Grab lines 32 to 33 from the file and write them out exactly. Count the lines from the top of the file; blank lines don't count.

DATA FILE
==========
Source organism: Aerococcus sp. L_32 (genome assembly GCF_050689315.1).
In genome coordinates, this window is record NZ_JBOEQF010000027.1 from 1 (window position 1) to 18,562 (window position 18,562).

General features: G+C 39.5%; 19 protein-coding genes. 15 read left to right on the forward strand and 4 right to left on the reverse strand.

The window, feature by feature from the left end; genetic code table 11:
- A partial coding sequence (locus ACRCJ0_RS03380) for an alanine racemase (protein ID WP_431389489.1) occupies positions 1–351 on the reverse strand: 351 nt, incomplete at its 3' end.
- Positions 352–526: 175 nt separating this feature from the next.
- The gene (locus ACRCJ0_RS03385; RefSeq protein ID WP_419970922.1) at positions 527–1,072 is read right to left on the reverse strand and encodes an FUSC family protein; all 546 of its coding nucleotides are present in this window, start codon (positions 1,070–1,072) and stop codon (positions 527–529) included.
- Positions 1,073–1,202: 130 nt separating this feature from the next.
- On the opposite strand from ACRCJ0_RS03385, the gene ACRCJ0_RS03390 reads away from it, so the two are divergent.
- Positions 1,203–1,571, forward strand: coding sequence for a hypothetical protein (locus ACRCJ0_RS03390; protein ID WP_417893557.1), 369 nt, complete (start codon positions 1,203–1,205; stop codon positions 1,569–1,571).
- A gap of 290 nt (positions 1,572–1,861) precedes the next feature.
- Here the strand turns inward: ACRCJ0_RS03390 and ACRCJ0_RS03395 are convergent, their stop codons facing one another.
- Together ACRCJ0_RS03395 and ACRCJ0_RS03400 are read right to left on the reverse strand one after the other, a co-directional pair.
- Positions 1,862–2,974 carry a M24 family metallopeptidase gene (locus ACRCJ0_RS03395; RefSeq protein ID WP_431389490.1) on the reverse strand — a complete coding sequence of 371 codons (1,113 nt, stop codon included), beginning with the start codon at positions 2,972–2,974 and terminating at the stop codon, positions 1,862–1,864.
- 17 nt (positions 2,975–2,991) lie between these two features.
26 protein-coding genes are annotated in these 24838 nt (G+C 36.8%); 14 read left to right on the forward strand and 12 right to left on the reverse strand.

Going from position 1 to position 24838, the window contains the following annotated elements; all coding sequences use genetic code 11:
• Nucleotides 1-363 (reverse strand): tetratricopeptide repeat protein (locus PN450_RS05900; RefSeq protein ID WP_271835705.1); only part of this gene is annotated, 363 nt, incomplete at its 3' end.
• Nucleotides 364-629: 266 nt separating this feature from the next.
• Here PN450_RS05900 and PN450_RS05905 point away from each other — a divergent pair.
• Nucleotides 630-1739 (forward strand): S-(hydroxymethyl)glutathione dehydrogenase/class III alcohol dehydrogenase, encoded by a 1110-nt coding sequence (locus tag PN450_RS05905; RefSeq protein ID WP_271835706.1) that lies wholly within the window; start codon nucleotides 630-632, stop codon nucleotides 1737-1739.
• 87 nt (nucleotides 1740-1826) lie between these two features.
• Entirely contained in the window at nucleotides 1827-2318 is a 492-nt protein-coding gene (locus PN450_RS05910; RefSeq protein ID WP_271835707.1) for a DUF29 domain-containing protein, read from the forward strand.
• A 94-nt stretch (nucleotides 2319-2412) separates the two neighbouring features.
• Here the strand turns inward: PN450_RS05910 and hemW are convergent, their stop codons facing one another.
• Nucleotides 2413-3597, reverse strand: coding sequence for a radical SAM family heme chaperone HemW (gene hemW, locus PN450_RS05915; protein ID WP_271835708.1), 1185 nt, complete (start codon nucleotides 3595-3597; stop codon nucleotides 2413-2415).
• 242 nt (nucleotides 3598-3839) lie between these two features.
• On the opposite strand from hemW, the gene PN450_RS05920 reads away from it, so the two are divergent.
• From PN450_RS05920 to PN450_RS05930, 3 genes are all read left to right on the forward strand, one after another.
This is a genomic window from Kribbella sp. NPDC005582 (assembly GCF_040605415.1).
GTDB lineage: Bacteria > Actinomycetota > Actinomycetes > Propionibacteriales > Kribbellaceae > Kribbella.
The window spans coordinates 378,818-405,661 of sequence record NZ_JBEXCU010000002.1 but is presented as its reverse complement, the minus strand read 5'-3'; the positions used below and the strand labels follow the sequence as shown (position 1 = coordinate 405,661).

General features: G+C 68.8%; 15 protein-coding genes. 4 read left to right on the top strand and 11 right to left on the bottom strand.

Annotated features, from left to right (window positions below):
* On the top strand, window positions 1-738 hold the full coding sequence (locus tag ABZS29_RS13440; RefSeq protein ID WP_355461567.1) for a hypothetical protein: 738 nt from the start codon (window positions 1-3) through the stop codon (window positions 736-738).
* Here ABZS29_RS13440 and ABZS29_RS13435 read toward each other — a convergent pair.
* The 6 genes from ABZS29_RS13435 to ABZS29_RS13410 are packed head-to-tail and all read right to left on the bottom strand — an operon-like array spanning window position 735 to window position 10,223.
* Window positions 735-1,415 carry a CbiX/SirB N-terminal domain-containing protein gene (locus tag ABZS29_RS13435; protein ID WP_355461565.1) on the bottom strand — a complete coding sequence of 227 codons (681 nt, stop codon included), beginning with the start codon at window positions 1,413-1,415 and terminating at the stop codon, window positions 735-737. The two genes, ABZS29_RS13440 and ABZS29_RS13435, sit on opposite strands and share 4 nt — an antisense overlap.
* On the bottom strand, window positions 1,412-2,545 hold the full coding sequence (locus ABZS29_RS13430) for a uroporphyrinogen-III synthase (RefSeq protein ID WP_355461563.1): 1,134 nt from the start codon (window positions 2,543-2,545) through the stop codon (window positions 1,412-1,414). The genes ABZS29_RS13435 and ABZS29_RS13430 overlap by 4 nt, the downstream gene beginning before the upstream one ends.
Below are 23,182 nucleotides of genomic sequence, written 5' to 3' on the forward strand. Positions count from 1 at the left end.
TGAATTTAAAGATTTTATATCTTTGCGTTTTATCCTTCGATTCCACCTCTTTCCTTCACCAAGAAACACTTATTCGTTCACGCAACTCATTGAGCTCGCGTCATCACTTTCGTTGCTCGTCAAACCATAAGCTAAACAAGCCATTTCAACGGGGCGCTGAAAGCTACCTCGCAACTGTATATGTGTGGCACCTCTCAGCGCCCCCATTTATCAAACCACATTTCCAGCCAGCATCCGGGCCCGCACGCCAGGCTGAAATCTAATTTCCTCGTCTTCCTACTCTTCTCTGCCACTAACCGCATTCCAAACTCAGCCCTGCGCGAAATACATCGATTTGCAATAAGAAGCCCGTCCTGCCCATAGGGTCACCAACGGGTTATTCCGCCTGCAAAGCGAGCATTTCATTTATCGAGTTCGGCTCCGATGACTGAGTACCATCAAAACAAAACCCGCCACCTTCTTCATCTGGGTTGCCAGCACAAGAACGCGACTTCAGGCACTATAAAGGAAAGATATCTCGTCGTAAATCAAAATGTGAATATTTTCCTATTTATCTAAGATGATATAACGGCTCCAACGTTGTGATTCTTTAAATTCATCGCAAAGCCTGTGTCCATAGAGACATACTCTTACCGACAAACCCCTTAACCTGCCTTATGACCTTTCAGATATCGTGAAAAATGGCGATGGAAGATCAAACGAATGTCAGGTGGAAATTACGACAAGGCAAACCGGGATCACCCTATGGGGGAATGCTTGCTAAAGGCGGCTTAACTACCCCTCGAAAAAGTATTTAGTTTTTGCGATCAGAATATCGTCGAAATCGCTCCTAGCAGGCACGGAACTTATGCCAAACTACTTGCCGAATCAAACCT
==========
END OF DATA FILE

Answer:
The window spans coordinates 378,818-405,661 of sequence record NZ_JBEXCU010000002.1 but is presented as its reverse complement, the minus strand read 5'-3'; the positions used below and the strand labels follow the sequence as shown (position 1 = coordinate 405,661).

General features: G+C 68.8%; 15 protein-coding genes. 4 read left to right on the top strand and 11 right to left on the bottom strand.